What you may not have noticed is that their run this month has come with very little help from their starting pitching:
Josh Beckett has continued to be outstanding, and Jon Lester has pitched only 4 innings this month because of a lat injury. After those two, the Red Sox starting pitchers have a 7.11 ERA in 10 games - AND THEY'RE 8-2 IN THOSE GAMES! That's partial luck, of course. On Sunday, the Red Sox scored only 1 run, and won. On Monday, they gave up 10. It's hard to imagine them having a better record if they'd received more resonable starting pitching, but they might. In their two losses this month, they've scored 13 runs.
Fortunately for the Red Sox, it will get better. Josh Beckett showed no ill effects of the hyperextended knee that made him unable to appear in the All-Star game, pitching 8 shutout innings on Sunday. Jon Lester will return on Friday, and Clay Buchholz should return in August.
Other than that though? It's tough to get a read on John Lackey - those peripherals don't line up to a 6.14 ERA at all, but he's been hit hard all season. Every time he appears to be getting back on track, he takes a step backwards. The Red Sox have Kyle Weiland on the mound tonight, in what will likely be his last start before Lester takes his roster spot. Tim Wakefield turns 45 two weeks from today. After three very solid starts, Andrew Miller has been terrible in his last two, walking 9 and striking out nobody. At least 40% of their starts in August and September are going to come from this group.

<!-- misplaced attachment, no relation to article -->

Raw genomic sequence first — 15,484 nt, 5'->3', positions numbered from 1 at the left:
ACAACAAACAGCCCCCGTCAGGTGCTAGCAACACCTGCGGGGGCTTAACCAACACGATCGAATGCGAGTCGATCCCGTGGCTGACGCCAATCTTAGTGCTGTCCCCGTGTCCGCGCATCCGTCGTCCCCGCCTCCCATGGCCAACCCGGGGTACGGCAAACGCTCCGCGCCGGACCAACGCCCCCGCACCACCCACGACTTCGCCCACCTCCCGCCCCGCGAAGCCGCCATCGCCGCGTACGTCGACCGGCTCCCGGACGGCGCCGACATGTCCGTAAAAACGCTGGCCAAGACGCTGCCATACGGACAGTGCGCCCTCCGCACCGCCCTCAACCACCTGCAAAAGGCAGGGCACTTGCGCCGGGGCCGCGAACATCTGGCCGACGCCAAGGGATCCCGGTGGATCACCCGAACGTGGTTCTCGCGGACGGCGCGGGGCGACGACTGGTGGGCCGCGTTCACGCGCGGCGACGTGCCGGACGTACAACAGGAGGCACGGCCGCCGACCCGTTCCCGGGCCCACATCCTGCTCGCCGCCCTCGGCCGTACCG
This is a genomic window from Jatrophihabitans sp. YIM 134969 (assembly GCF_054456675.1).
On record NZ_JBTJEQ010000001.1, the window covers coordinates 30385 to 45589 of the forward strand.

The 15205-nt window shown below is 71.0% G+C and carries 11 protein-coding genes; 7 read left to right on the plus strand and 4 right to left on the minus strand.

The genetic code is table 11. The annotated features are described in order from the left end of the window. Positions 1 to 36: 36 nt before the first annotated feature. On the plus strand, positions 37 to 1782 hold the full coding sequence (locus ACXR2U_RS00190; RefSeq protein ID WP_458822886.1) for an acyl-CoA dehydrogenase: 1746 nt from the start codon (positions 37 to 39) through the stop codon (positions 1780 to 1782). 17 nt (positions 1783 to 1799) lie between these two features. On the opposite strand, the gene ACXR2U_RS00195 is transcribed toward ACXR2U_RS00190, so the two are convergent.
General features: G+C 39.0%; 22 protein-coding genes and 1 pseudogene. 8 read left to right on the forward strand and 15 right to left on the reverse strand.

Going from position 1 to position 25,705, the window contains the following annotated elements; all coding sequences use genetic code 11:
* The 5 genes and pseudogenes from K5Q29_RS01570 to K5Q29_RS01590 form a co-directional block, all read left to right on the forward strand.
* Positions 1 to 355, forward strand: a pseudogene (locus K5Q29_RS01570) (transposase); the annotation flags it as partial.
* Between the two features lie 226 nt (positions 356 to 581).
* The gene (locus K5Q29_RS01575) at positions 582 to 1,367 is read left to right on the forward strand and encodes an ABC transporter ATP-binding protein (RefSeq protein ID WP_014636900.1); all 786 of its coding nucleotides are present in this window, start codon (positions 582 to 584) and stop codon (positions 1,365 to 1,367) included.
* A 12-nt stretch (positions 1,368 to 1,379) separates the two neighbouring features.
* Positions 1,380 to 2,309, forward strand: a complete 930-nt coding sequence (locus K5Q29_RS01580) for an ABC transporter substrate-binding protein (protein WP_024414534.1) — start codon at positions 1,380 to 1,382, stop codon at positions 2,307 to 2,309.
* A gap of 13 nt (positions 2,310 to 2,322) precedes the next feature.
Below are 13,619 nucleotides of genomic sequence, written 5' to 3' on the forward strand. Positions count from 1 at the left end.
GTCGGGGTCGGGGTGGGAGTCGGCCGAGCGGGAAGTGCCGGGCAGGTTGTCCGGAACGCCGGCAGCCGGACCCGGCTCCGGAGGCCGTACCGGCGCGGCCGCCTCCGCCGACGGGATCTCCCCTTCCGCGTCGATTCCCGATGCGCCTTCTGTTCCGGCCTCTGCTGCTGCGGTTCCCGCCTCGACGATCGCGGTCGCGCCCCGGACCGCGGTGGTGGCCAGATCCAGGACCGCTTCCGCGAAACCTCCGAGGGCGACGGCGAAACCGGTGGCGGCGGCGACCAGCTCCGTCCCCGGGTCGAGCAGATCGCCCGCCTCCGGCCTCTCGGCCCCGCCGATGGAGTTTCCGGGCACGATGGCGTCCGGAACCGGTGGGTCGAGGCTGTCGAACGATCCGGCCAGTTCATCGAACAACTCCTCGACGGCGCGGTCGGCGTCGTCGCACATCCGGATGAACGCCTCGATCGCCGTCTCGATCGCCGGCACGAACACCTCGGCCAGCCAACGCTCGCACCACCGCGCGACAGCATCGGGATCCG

Still, it's hard to be negative about a team that's winning just about every day. First of all, the bullpen has been excellent recently:
Bard hasn't given up a run since May 23, and is continuing to establish himself as one of the better relief pitchers in the game. The real story in the bullpen, though, is Alfredo Aceves. He's been the guy to pick up the slack when the starting picher gets knocked out early, or the game ends up going 16 innings. Because of the starters' struggles, Aceves has needed to be a workhorse this month, and he has delivered in a big way. It's tough to imagine why the Yankees let Aceves go. Sure, maybe he's a bit of a headcase, and he has an injury history, but he wasn't even a free agent - he was still under team control, and the Yankees simply decided not to offer him arbitration. On a $650,000 salary, Aceves is arguably the difference between the Red Sox being ahead of the Yankees and behind them.
Enough about the pitching though:
Led by Dustin Pedroia, the Sox have scored 98 runs in their 14 games this month, four times scoring double digits. The Red Sox team OPS of .893 this month would put them 9th best *player* in the American League this season. What makes it so incredible is their depth - despite an "average: month so far from Adrian Gonzalez, they have enough other big bats to pick up the slack. Even the oft-maligned catching due of Saltalamachhia and Varitek has produced some pop in spite of low batting averages. Hitting like that will cover a LOT of flaws in the run prevention department.
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